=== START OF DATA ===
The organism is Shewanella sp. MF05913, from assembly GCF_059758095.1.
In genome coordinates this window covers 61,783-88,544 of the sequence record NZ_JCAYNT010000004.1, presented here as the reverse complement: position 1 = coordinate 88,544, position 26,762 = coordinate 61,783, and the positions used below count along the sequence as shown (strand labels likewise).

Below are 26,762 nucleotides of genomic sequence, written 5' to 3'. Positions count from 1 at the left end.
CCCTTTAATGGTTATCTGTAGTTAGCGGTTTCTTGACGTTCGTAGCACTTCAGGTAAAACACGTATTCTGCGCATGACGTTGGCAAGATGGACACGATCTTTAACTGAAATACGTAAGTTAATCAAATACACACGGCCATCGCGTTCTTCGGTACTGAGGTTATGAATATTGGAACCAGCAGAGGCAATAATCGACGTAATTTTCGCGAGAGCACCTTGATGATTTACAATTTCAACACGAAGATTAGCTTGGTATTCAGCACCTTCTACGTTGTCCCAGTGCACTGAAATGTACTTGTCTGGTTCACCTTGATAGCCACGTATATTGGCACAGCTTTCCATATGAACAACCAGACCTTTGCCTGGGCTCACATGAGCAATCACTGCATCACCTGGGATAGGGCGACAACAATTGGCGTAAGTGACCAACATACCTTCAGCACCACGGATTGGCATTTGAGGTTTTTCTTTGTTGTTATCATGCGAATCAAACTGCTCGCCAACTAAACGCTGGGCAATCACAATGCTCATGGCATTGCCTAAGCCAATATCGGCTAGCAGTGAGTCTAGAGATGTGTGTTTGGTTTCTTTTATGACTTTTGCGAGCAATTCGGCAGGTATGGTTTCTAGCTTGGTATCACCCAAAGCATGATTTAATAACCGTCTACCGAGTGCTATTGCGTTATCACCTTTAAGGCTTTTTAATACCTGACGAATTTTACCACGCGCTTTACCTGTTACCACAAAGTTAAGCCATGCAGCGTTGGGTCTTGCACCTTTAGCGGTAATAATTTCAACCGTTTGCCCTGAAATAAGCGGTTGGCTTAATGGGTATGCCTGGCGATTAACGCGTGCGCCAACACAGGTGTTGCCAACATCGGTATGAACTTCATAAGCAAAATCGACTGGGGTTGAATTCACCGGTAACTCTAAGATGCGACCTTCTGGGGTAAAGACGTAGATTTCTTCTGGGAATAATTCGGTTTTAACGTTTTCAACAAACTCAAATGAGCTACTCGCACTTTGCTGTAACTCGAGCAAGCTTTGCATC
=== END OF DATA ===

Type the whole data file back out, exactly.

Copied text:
The organism is Shewanella sp. MF05913, from assembly GCF_059758095.1.
In genome coordinates this window covers 61,783-88,544 of the sequence record NZ_JCAYNT010000004.1, presented here as the reverse complement: position 1 = coordinate 88,544, position 26,762 = coordinate 61,783, and the positions used below count along the sequence as shown (strand labels likewise).

Below are 26,762 nucleotides of genomic sequence, written 5' to 3'. Positions count from 1 at the left end.
CCCTTTAATGGTTATCTGTAGTTAGCGGTTTCTTGACGTTCGTAGCACTTCAGGTAAAACACGTATTCTGCGCATGACGTTGGCAAGATGGACACGATCTTTAACTGAAATACGTAAGTTAATCAAATACACACGGCCATCGCGTTCTTCGGTACTGAGGTTATGAATATTGGAACCAGCAGAGGCAATAATCGACGTAATTTTCGCGAGAGCACCTTGATGATTTACAATTTCAACACGAAGATTAGCTTGGTATTCAGCACCTTCTACGTTGTCCCAGTGCACTGAAATGTACTTGTCTGGTTCACCTTGATAGCCACGTATATTGGCACAGCTTTCCATATGAACAACCAGACCTTTGCCTGGGCTCACATGAGCAATCACTGCATCACCTGGGATAGGGCGACAACAATTGGCGTAAGTGACCAACATACCTTCAGCACCACGGATTGGCATTTGAGGTTTTTCTTTGTTGTTATCATGCGAATCAAACTGCTCGCCAACTAAACGCTGGGCAATCACAATGCTCATGGCATTGCCTAAGCCAATATCGGCTAGCAGTGAGTCTAGAGATGTGTGTTTGGTTTCTTTTATGACTTTTGCGAGCAATTCGGCAGGTATGGTTTCTAGCTTGGTATCACCCAAAGCATGATTTAATAACCGTCTACCGAGTGCTATTGCGTTATCACCTTTAAGGCTTTTTAATACCTGACGAATTTTACCACGCGCTTTACCTGTTACCACAAAGTTAAGCCATGCAGCGTTGGGTCTTGCACCTTTAGCGGTAATAATTTCAACCGTTTGCCCTGAAATAAGCGGTTGGCTTAATGGGTATGCCTGGCGATTAACGCGTGCGCCAACACAGGTGTTGCCAACATCGGTATGAACTTCATAAGCAAAATCGACTGGGGTTGAATTCACCGGTAACTCTAAGATGCGACCTTCTGGGGTAAAGACGTAGATTTCTTCTGGGAATAATTCGGTTTTAACGTTTTCAACAAACTCAAATGAGCTACTCGCACTTTGCTGTAACTCGAGCAAGCTTTGCATC